OCA Lauds Transportation Secretary Norman Y. Mineta
Friday, 07 July 2006
Washington, DC – U.S. Secretary of Transportation Norman Mineta will be long remembered by the American people for his dedicated service to his country and for his passionate commitment to the Asian and Pacific Islander American (APIA) community when he steps down today from his Cabinet post.
Secretary Mineta has served in many roles during his long career as a public servant. He entered the political arena in his native hometown of San Jose, California, first as a member of the City Council from 1967 to 1971 and as mayor from 1971 to 1974, becoming the first APIA mayor of a major U.S. city. Secretary Mineta went on to serve as a U.S. House of Representatives from 1975 to 1995. While on the Hill, he was the driving force behind the passage of H.R. 442, the Civil Liberties Act of 1988, which officially apologized for and redressed the injustices experienced by the more than 120,000 Japanese Americans forced into internment camps during World War II, including the Secretary and his family. He also co-founded the Congressional Asian Pacific American Caucus (CAPAC) and served as its first chair. In 1997, OCA presented then Congressman Mineta with its highest honor, the OCA Outstanding Citizen Award for his achievements and commitment to protecting the rights of all Americans.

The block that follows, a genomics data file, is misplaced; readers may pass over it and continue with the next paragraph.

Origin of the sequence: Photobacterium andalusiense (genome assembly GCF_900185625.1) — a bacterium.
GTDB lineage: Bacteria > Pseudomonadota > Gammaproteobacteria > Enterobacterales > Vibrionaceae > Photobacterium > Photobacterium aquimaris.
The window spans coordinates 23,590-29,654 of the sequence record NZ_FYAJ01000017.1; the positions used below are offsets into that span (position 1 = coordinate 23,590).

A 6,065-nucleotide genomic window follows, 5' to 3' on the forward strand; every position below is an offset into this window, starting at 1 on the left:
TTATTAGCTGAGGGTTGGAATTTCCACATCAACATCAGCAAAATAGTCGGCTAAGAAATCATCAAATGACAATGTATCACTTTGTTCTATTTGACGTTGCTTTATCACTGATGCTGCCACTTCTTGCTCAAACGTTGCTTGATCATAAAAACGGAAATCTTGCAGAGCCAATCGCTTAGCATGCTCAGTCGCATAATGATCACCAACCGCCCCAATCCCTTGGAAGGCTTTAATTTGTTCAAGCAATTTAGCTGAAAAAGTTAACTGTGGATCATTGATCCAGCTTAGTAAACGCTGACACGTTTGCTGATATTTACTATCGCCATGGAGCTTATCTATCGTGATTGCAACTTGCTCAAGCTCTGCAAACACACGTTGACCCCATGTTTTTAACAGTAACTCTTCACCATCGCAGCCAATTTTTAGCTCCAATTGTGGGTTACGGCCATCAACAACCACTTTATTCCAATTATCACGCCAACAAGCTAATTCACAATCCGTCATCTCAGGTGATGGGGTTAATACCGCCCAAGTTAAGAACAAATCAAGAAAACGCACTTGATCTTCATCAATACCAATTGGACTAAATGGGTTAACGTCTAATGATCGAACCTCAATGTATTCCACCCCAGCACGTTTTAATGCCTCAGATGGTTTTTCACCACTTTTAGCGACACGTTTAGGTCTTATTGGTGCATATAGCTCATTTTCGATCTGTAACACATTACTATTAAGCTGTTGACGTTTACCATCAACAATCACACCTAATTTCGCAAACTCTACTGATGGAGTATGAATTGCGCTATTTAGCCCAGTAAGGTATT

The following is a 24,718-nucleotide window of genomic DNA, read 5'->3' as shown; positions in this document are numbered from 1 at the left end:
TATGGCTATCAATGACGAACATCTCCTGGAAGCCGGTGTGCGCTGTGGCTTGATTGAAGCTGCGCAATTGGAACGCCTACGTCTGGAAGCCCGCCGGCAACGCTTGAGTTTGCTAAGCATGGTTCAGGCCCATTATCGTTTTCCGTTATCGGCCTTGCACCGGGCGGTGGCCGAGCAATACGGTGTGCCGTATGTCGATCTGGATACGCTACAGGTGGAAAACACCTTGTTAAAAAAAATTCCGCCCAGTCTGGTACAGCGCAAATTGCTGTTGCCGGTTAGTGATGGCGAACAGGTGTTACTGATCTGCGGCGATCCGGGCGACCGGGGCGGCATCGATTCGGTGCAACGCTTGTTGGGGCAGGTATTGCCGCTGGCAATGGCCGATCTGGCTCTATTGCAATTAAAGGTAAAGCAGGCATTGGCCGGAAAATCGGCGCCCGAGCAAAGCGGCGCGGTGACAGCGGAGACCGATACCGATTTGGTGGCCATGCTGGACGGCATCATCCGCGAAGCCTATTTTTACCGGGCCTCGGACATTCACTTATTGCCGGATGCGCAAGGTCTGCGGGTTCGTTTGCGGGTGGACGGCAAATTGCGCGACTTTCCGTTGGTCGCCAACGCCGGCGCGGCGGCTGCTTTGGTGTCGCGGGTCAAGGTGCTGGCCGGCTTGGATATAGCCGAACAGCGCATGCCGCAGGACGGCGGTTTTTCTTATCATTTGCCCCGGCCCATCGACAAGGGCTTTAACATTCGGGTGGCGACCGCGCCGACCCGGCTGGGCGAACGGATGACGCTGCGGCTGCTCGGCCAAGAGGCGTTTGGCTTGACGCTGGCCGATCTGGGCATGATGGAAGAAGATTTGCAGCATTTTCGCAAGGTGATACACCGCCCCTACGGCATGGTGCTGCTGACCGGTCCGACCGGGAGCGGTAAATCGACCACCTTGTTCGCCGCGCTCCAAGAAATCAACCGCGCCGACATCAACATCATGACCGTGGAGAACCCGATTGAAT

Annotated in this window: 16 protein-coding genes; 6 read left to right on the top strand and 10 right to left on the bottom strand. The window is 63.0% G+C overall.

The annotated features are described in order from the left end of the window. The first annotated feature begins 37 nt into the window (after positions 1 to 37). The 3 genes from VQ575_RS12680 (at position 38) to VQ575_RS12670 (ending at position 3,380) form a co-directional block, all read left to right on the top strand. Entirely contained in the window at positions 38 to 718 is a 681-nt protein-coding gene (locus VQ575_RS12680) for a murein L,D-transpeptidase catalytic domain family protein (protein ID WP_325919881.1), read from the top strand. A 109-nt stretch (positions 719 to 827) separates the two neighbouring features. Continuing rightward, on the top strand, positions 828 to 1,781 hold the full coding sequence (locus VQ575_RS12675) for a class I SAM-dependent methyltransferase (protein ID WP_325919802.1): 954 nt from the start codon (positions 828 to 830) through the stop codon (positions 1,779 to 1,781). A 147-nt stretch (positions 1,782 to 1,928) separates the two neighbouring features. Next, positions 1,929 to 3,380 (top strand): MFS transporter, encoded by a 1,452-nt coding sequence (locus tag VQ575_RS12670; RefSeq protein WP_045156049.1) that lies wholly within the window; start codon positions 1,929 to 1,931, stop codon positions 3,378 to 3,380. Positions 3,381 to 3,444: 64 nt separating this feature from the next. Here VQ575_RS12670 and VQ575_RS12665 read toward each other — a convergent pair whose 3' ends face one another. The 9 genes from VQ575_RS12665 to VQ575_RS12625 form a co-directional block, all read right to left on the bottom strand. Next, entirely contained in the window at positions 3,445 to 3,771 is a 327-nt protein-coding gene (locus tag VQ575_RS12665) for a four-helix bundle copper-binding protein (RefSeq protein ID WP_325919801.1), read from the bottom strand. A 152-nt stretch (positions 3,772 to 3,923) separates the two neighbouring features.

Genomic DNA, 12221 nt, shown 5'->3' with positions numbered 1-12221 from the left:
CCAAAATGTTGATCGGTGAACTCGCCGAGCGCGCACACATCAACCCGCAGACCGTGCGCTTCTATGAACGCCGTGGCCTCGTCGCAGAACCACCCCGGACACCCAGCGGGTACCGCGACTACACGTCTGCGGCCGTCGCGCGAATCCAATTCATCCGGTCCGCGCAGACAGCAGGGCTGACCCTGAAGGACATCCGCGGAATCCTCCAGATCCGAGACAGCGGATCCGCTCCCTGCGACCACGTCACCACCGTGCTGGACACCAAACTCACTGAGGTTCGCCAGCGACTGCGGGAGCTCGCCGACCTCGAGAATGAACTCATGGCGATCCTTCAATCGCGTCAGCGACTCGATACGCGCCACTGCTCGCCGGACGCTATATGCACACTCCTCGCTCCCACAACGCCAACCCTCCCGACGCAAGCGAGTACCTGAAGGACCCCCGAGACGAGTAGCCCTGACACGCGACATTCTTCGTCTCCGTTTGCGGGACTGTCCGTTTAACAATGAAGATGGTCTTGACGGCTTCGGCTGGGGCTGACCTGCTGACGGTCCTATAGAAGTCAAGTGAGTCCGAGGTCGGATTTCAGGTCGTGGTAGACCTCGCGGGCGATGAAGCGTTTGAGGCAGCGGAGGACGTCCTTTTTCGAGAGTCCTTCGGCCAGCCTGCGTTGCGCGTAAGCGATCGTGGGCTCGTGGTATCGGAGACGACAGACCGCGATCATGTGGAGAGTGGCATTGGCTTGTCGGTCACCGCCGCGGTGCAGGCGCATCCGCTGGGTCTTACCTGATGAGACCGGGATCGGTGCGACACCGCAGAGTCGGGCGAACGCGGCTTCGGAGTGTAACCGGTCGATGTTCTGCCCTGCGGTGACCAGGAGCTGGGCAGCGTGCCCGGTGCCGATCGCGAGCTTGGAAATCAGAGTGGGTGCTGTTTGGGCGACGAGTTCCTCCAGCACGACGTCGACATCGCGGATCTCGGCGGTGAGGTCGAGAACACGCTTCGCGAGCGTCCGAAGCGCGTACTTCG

"Secretary Mineta has been a true friend and fierce champion of our community,” said OCA National President Ginny Gong. "He was never one to back down from an issue he believed in, especially when it impacted the lives of those who did not have a voice or were not strong enough to be heard. His is an inspiration and a role model for all us and for future public servants,” she added.
Secretary Mineta became the first APIA Cabinet member during the Clinton administration as the Secretary of Commerce. In 2001, he was appointed as the U.S. Secretary of Transportation by President Bush. He is most admired for his leadership in the days following the September 11 terrorist attacks and for creating the Transportation Security Administration (TSA) with an effectiveness that has restored air travelers’ confidence in aviation security.
"We wish Secretary Mineta well in his future endeavors and are confident that whatever it is he chooses to devote himself to next, it will be in the best interest of our community and our country,” said OCA Executive Director Dorothy Wong.
# # # #
Founded in 1973, OCA, a national organization with over 80 chapters and affiliates across the country, is dedicated to advancing the social, economic, and political well-being of Asian Pacific Americans in the United States.